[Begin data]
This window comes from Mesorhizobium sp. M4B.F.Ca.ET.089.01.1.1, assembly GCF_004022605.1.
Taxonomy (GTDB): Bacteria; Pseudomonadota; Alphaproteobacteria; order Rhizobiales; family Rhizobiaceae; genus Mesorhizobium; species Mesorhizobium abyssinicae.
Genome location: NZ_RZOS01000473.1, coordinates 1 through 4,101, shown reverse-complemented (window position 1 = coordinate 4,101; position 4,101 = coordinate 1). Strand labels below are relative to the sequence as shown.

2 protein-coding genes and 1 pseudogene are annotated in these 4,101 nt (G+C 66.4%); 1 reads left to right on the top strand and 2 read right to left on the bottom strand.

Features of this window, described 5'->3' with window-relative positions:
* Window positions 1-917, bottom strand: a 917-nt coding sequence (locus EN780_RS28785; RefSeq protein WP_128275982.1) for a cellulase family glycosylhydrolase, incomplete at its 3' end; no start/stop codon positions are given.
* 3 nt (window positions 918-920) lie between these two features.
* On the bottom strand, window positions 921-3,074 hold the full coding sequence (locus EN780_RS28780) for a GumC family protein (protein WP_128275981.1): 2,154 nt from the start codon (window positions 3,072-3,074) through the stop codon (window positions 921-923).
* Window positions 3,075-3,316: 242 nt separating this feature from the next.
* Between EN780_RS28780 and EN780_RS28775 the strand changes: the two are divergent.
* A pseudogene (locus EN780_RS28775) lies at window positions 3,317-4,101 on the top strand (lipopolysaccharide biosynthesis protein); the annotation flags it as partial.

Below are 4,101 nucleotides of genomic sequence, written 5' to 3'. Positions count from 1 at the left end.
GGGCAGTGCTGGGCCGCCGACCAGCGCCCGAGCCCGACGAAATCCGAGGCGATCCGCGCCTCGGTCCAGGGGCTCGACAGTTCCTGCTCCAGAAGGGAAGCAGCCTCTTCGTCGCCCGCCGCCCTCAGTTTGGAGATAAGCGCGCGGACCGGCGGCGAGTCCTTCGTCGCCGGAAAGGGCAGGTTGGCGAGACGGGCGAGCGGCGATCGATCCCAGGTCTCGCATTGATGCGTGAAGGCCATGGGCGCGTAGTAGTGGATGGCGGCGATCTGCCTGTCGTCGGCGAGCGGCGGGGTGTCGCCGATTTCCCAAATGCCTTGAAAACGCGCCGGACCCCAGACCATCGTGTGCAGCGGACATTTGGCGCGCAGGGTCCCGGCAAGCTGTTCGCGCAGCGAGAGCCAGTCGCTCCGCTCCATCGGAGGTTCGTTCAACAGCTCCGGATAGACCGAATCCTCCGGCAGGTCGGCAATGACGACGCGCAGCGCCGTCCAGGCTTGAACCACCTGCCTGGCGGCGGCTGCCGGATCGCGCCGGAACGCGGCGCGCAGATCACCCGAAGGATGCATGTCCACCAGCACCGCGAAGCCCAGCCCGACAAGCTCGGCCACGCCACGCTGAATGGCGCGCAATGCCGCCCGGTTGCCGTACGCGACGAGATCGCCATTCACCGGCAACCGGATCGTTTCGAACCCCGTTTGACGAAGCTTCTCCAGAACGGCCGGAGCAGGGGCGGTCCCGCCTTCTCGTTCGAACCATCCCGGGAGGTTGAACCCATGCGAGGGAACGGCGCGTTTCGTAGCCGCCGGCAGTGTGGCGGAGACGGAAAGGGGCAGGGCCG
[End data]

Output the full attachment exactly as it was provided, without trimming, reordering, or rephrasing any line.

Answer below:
This window comes from Mesorhizobium sp. M4B.F.Ca.ET.089.01.1.1, assembly GCF_004022605.1.
Taxonomy (GTDB): Bacteria; Pseudomonadota; Alphaproteobacteria; order Rhizobiales; family Rhizobiaceae; genus Mesorhizobium; species Mesorhizobium abyssinicae.
Genome location: NZ_RZOS01000473.1, coordinates 1 through 4,101, shown reverse-complemented (window position 1 = coordinate 4,101; position 4,101 = coordinate 1). Strand labels below are relative to the sequence as shown.

2 protein-coding genes and 1 pseudogene are annotated in these 4,101 nt (G+C 66.4%); 1 reads left to right on the top strand and 2 read right to left on the bottom strand.

Features of this window, described 5'->3' with window-relative positions:
* Window positions 1-917, bottom strand: a 917-nt coding sequence (locus EN780_RS28785; RefSeq protein WP_128275982.1) for a cellulase family glycosylhydrolase, incomplete at its 3' end; no start/stop codon positions are given.
* 3 nt (window positions 918-920) lie between these two features.
* On the bottom strand, window positions 921-3,074 hold the full coding sequence (locus EN780_RS28780) for a GumC family protein (protein WP_128275981.1): 2,154 nt from the start codon (window positions 3,072-3,074) through the stop codon (window positions 921-923).
* Window positions 3,075-3,316: 242 nt separating this feature from the next.
* Between EN780_RS28780 and EN780_RS28775 the strand changes: the two are divergent.
* A pseudogene (locus EN780_RS28775) lies at window positions 3,317-4,101 on the top strand (lipopolysaccharide biosynthesis protein); the annotation flags it as partial.

Below are 4,101 nucleotides of genomic sequence, written 5' to 3'. Positions count from 1 at the left end.
GGGCAGTGCTGGGCCGCCGACCAGCGCCCGAGCCCGACGAAATCCGAGGCGATCCGCGCCTCGGTCCAGGGGCTCGACAGTTCCTGCTCCAGAAGGGAAGCAGCCTCTTCGTCGCCCGCCGCCCTCAGTTTGGAGATAAGCGCGCGGACCGGCGGCGAGTCCTTCGTCGCCGGAAAGGGCAGGTTGGCGAGACGGGCGAGCGGCGATCGATCCCAGGTCTCGCATTGATGCGTGAAGGCCATGGGCGCGTAGTAGTGGATGGCGGCGATCTGCCTGTCGTCGGCGAGCGGCGGGGTGTCGCCGATTTCCCAAATGCCTTGAAAACGCGCCGGACCCCAGACCATCGTGTGCAGCGGACATTTGGCGCGCAGGGTCCCGGCAAGCTGTTCGCGCAGCGAGAGCCAGTCGCTCCGCTCCATCGGAGGTTCGTTCAACAGCTCCGGATAGACCGAATCCTCCGGCAGGTCGGCAATGACGACGCGCAGCGCCGTCCAGGCTTGAACCACCTGCCTGGCGGCGGCTGCCGGATCGCGCCGGAACGCGGCGCGCAGATCACCCGAAGGATGCATGTCCACCAGCACCGCGAAGCCCAGCCCGACAAGCTCGGCCACGCCACGCTGAATGGCGCGCAATGCCGCCCGGTTGCCGTACGCGACGAGATCGCCATTCACCGGCAACCGGATCGTTTCGAACCCCGTTTGACGAAGCTTCTCCAGAACGGCCGGAGCAGGGGCGGTCCCGCCTTCTCGTTCGAACCATCCCGGGAGGTTGAACCCATGCGAGGGAACGGCGCGTTTCGTAGCCGCCGGCAGTGTGGCGGAGACGGAAAGGGGCAGGGCCG